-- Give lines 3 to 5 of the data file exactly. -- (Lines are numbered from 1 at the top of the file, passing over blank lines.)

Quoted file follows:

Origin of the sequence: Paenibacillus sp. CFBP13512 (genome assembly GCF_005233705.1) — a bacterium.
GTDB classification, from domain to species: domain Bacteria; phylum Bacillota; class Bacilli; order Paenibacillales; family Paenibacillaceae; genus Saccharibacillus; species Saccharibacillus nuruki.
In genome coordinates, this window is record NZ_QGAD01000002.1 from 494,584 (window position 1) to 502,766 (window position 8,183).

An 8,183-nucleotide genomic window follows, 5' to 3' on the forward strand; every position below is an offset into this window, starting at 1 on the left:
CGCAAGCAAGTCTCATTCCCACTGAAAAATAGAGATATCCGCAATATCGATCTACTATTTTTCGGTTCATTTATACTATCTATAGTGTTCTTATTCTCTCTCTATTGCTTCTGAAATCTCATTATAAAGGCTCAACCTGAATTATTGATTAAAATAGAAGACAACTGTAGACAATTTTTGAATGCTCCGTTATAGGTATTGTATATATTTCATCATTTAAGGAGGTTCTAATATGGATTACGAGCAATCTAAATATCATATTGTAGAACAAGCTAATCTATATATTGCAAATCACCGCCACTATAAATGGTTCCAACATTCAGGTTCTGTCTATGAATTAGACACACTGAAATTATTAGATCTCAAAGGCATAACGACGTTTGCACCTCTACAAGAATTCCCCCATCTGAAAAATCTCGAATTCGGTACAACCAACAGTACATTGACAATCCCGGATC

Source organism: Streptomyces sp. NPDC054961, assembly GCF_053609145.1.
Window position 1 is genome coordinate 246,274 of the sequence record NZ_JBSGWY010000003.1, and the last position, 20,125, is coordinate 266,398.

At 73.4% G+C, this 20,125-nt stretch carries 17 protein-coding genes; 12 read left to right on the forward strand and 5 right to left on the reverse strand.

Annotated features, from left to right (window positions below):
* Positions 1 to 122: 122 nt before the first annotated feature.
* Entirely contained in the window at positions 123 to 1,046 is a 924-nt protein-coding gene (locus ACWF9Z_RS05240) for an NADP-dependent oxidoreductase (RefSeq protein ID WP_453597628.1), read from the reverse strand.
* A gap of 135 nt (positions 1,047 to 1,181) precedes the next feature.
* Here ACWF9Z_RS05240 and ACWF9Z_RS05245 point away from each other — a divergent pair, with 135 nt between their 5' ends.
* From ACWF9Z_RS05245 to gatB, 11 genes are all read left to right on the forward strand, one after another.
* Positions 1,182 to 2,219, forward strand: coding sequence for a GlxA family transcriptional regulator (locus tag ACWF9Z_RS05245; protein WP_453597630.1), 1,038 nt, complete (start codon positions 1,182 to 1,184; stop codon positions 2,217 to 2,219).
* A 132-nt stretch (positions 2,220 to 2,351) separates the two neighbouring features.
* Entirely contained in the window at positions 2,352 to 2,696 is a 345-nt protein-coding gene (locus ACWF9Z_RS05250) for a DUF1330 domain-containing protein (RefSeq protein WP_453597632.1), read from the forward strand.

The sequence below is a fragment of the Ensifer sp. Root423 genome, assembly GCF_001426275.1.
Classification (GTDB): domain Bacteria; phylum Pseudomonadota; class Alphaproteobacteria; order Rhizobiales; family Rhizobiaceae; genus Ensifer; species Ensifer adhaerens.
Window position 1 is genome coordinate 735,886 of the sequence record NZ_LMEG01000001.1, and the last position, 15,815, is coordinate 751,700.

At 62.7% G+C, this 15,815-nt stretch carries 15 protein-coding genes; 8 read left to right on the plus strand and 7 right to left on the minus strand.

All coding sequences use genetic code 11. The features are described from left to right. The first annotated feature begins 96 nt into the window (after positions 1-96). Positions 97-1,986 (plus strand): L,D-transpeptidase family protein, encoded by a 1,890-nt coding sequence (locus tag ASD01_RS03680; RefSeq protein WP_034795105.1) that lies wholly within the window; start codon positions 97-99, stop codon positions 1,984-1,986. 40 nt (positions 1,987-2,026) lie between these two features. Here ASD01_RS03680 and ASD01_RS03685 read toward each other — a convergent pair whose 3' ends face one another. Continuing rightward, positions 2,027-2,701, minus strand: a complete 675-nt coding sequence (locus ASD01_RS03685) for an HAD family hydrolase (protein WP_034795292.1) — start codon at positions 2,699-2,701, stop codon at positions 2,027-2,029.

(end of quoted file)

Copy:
In genome coordinates, this window is record NZ_QGAD01000002.1 from 494,584 (window position 1) to 502,766 (window position 8,183).

An 8,183-nucleotide genomic window follows, 5' to 3' on the forward strand; every position below is an offset into this window, starting at 1 on the left:
CGCAAGCAAGTCTCATTCCCACTGAAAAATAGAGATATCCGCAATATCGATCTACTATTTTTCGGTTCATTTATACTATCTATAGTGTTCTTATTCTCTCTCTATTGCTTCTGAAATCTCATTATAAAGGCTCAACCTGAATTATTGATTAAAATAGAAGACAACTGTAGACAATTTTTGAATGCTCCGTTATAGGTATTGTATATATTTCATCATTTAAGGAGGTTCTAATATGGATTACGAGCAATCTAAATATCATATTGTAGAACAAGCTAATCTATATATTGCAAATCACCGCCACTATAAATGGTTCCAACATTCAGGTTCTGTCTATGAATTAGACACACTGAAATTATTAGATCTCAAAGGCATAACGACGTTTGCACCTCTACAAGAATTCCCCCATCTGAAAAATCTCGAATTCGGTACAACCAACAGTACATTGACAATCCCGGATC